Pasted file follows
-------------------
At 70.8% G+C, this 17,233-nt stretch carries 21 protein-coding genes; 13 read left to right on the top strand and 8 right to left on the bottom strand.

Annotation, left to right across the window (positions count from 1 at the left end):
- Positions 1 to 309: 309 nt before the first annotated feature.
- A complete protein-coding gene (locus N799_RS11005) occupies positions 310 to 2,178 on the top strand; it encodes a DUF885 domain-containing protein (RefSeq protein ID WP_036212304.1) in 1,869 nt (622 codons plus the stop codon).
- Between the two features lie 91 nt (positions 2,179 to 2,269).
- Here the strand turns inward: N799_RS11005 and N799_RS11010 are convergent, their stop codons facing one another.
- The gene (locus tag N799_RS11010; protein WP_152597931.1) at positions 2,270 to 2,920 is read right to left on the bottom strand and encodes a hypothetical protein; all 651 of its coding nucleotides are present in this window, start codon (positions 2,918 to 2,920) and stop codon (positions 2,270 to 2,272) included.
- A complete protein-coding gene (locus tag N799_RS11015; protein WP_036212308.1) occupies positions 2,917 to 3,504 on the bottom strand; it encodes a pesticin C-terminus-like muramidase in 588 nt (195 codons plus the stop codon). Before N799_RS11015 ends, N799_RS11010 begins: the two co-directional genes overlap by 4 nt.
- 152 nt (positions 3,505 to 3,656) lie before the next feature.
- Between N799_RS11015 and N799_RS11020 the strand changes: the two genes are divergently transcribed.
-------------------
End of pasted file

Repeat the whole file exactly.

At 70.8% G+C, this 17,233-nt stretch carries 21 protein-coding genes; 13 read left to right on the top strand and 8 right to left on the bottom strand.

Annotation, left to right across the window (positions count from 1 at the left end):
- Positions 1 to 309: 309 nt before the first annotated feature.
- A complete protein-coding gene (locus N799_RS11005) occupies positions 310 to 2,178 on the top strand; it encodes a DUF885 domain-containing protein (RefSeq protein ID WP_036212304.1) in 1,869 nt (622 codons plus the stop codon).
- Between the two features lie 91 nt (positions 2,179 to 2,269).
- Here the strand turns inward: N799_RS11005 and N799_RS11010 are convergent, their stop codons facing one another.
- The gene (locus tag N799_RS11010; protein WP_152597931.1) at positions 2,270 to 2,920 is read right to left on the bottom strand and encodes a hypothetical protein; all 651 of its coding nucleotides are present in this window, start codon (positions 2,918 to 2,920) and stop codon (positions 2,270 to 2,272) included.
- A complete protein-coding gene (locus tag N799_RS11015; protein WP_036212308.1) occupies positions 2,917 to 3,504 on the bottom strand; it encodes a pesticin C-terminus-like muramidase in 588 nt (195 codons plus the stop codon). Before N799_RS11015 ends, N799_RS11010 begins: the two co-directional genes overlap by 4 nt.
- 152 nt (positions 3,505 to 3,656) lie before the next feature.
- Between N799_RS11015 and N799_RS11020 the strand changes: the two genes are divergently transcribed.